He may have been the coldest fish to have occupied a senior role in retail in recent memory, but it’s hard not to feel a degree of sympathy for Steven Esom over his spectacular fall from grace.

This is a man who, just a couple of months ago, was appointed to the main board of Marks & Spencer and touted as a frontrunner to succeed Sir Stuart Rose as chief executive. This week, he was clearing his desk, paying the price for the company’s appalling performance in food.

What makes the situation particularly embarrassing for the company is that no one in the industry ever seemed to share Rose’s view that Esom was a potential leader of M&S. Indeed, he even fell in this year’s Retail Week power list, despite his rapid ascent at the retailer, thanks to the constant negative vibes about him from pretty much everyone outside the Paddington bunker.

Rose this week tried to portray the poor performance as more of a market issue, rather than one of M&S’s making. In fashion he has a case, but in a food market where every other player is showing like-for-like growth – helped by significant levels of inflation – the 4.5 per cent decline revealed this week was dire and Esom had to go.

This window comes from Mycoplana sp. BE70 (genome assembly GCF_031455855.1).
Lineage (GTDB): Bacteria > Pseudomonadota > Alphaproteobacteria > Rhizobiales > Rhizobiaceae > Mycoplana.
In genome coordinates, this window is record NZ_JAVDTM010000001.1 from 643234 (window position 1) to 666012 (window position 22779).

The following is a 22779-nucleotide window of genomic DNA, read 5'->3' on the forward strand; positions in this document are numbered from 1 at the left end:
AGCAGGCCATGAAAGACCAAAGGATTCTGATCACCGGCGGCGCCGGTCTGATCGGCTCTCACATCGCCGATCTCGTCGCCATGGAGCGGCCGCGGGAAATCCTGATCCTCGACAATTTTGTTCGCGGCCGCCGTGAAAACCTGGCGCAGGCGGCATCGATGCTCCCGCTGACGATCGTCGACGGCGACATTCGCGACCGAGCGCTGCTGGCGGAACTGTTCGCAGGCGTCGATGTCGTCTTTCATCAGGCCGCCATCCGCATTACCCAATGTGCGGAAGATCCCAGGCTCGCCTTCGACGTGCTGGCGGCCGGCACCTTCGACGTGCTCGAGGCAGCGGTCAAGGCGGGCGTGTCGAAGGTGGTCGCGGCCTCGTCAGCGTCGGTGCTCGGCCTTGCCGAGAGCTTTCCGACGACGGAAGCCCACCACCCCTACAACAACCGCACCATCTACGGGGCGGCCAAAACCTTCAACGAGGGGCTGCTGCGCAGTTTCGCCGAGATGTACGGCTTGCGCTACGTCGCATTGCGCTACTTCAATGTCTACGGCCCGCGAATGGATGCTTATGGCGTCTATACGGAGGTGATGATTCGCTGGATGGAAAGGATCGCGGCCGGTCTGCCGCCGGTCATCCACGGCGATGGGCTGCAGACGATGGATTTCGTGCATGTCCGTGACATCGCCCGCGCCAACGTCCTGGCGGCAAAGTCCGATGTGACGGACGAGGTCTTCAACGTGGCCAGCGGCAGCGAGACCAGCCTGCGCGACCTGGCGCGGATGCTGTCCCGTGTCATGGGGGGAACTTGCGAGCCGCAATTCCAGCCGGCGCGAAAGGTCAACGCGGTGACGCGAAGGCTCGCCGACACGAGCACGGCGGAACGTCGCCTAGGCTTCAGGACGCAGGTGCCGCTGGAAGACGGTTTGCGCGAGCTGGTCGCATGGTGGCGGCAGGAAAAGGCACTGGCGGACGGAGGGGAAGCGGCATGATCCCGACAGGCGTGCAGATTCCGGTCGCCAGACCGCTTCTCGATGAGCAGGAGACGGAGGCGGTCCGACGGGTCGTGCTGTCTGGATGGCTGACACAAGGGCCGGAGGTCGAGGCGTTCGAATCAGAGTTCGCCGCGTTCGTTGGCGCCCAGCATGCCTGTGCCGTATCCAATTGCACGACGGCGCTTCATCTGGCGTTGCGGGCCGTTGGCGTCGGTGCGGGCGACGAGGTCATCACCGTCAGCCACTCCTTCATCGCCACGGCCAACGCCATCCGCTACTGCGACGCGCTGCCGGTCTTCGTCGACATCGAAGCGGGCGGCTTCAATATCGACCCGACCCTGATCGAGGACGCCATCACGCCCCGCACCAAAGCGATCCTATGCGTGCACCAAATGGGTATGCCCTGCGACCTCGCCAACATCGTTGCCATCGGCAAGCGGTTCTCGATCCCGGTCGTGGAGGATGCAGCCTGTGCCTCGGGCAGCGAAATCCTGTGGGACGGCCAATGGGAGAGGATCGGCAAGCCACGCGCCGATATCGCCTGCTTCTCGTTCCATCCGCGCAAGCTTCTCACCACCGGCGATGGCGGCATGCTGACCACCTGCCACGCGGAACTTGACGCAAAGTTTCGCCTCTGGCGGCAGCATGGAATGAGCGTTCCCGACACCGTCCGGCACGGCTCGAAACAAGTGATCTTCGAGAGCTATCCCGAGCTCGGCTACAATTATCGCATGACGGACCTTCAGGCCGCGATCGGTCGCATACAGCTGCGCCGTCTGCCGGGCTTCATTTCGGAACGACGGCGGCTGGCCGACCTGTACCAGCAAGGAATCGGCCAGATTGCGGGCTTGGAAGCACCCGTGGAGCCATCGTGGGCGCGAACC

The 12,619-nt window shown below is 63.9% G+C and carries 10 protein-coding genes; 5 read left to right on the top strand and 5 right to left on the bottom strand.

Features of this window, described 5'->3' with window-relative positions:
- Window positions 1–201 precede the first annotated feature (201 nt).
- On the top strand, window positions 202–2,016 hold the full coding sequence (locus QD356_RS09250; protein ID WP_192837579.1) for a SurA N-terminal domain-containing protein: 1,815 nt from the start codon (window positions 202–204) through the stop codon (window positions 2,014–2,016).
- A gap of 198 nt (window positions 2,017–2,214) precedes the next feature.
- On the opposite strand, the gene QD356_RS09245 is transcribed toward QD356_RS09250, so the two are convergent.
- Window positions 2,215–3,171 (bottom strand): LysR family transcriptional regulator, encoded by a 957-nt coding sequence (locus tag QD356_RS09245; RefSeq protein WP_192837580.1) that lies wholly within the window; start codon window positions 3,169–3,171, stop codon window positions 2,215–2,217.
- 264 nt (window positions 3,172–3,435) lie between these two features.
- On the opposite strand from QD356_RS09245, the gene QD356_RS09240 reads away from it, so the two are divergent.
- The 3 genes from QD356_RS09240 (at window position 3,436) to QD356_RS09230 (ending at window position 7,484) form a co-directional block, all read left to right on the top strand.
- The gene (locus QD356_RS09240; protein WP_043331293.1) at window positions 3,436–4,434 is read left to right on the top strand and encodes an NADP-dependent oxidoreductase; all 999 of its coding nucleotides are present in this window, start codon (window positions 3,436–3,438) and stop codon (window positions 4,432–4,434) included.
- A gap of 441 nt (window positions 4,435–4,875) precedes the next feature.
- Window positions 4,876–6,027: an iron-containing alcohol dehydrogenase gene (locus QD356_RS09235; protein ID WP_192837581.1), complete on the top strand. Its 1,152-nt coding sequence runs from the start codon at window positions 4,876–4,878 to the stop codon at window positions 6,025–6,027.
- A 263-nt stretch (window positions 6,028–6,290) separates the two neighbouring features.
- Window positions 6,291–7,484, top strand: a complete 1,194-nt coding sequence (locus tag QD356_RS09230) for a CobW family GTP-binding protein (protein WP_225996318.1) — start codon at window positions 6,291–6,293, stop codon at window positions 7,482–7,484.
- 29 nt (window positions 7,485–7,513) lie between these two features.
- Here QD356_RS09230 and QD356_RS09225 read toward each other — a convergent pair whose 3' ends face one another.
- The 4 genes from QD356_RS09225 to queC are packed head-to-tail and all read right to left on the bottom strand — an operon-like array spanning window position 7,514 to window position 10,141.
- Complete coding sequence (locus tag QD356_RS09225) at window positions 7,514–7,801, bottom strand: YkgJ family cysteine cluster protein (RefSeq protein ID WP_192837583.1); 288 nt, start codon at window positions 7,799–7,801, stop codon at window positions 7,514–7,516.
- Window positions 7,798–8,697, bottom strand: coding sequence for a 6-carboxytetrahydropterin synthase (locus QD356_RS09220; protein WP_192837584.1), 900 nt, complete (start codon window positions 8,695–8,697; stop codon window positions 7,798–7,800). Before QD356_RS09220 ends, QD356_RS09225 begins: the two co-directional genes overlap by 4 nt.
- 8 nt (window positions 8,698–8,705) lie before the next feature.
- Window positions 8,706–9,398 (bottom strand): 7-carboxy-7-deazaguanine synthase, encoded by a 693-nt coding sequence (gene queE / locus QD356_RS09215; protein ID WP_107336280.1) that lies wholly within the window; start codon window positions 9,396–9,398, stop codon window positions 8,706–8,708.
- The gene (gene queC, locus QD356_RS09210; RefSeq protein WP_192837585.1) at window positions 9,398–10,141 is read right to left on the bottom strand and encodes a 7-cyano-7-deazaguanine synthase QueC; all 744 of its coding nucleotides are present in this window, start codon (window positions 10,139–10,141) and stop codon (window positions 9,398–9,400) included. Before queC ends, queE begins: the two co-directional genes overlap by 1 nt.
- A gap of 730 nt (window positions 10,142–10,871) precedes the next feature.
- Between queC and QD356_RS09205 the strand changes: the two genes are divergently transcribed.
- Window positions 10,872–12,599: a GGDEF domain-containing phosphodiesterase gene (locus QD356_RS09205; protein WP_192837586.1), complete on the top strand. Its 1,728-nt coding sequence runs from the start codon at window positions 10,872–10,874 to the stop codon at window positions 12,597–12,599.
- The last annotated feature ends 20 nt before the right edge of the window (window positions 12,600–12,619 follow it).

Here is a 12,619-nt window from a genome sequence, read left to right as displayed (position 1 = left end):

However, his departure won’t solve the underperformance in food, which predates Esom’s promotion to the board. Rose insists that the expensive refurb programme will go on and that the company will continue to roll out Simply Food stores, despite the mounting evidence that these units – which are invariably leasehold – are cannibalising sales from established freehold stores.

The gap between M&S’s fashion offer – now heavily skewed towards entry price points – and its food offer – where the high quality is often matched by eye-watering prices – has grown into a chasm. M&S’s food and fashion businesses have always served different markets, but the gap has widened too far. Rose needs to bring them closer together by upping the better and best ranges in fashion and competitiveness on food.

No one disputes that the market is hard, but well-run food businesses, from Waitrose to Aldi, are prospering despite the downturn. How successful new head of food John Dixon is in turning it around will tell us whether Esom was the issue or if the problems run deeper.

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